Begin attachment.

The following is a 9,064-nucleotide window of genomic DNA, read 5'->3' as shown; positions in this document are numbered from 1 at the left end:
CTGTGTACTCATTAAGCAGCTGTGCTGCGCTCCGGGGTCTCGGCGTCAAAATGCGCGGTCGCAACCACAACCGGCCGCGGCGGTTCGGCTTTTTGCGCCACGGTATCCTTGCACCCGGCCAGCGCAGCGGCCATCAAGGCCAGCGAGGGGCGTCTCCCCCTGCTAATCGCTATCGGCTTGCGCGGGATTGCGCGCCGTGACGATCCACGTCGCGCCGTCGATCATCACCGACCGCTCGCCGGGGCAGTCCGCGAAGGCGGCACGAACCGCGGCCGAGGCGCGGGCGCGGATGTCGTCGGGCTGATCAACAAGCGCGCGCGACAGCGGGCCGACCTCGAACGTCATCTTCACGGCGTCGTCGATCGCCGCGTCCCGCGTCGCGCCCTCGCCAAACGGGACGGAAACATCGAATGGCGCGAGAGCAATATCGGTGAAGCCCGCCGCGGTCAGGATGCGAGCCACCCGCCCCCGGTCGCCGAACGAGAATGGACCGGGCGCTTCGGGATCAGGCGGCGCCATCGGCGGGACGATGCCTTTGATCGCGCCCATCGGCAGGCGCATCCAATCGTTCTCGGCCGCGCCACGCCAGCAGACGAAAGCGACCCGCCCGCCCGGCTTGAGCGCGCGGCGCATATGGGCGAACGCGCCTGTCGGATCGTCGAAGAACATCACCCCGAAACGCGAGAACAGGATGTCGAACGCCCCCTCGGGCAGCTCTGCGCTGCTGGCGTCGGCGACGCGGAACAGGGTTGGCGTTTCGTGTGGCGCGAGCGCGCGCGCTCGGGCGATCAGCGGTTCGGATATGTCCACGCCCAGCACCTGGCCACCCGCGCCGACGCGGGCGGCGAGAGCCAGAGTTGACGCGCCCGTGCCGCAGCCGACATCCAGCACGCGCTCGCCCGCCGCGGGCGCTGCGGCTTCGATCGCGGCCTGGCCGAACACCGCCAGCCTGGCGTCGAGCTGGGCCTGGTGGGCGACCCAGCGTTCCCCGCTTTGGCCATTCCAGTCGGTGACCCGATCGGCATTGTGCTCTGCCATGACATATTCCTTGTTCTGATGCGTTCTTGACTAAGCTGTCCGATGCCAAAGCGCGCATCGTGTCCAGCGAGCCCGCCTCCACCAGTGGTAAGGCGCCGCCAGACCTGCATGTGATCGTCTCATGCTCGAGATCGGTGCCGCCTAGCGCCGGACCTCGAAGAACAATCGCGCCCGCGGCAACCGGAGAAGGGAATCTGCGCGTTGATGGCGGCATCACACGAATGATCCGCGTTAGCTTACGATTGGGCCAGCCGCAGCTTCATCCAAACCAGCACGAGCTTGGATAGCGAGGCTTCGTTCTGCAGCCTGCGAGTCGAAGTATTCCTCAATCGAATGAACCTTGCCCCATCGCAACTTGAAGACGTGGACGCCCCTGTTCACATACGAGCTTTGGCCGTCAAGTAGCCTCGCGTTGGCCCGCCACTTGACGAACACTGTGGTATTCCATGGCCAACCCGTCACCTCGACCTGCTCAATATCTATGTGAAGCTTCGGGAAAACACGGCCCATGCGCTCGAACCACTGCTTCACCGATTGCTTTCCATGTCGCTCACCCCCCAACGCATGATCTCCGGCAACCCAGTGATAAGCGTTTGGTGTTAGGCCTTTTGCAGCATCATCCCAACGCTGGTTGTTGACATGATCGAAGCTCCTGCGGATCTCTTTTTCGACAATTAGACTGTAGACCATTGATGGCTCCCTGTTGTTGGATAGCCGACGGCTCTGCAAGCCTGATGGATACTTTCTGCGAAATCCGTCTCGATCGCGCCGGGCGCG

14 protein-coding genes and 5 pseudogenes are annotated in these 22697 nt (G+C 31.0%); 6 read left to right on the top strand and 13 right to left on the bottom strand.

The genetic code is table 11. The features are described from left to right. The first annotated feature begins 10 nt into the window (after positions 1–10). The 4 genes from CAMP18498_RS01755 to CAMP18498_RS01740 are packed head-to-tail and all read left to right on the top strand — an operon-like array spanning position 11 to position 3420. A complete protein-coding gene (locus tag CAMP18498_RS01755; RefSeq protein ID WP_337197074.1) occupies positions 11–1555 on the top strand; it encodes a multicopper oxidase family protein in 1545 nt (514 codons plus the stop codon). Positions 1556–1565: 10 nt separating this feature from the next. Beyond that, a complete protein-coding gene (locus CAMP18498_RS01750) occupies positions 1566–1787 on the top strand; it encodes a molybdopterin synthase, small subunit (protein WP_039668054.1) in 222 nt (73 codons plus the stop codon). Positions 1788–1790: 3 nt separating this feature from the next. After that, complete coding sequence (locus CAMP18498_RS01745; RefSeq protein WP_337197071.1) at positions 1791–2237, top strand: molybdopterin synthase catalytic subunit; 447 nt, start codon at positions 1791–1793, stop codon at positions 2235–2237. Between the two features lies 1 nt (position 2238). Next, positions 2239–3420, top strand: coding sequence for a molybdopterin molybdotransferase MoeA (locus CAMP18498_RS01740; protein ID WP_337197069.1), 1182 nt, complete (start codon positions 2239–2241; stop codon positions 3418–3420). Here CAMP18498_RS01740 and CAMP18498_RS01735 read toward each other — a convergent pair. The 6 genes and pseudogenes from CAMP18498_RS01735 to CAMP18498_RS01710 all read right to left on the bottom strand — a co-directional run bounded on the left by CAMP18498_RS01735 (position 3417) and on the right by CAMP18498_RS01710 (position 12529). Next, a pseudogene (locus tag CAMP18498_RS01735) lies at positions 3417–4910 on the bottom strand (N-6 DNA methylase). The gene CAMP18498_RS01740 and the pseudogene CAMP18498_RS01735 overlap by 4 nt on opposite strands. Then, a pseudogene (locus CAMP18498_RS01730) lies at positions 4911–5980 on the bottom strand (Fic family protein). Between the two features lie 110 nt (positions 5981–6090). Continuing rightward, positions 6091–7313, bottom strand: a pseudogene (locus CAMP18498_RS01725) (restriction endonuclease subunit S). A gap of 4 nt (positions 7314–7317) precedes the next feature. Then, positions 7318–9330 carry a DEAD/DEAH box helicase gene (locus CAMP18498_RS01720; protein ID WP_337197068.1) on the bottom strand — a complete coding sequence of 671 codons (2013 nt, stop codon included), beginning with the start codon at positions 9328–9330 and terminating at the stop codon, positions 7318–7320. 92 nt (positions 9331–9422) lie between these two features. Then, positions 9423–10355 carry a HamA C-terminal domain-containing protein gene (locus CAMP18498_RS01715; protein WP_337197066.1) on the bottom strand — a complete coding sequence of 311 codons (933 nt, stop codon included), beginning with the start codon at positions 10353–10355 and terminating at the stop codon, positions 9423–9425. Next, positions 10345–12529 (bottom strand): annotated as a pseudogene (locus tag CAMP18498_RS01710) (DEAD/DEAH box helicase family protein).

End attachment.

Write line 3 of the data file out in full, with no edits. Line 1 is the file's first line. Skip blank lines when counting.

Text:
14 protein-coding genes and 5 pseudogenes are annotated in these 22697 nt (G+C 31.0%); 6 read left to right on the top strand and 13 right to left on the bottom strand.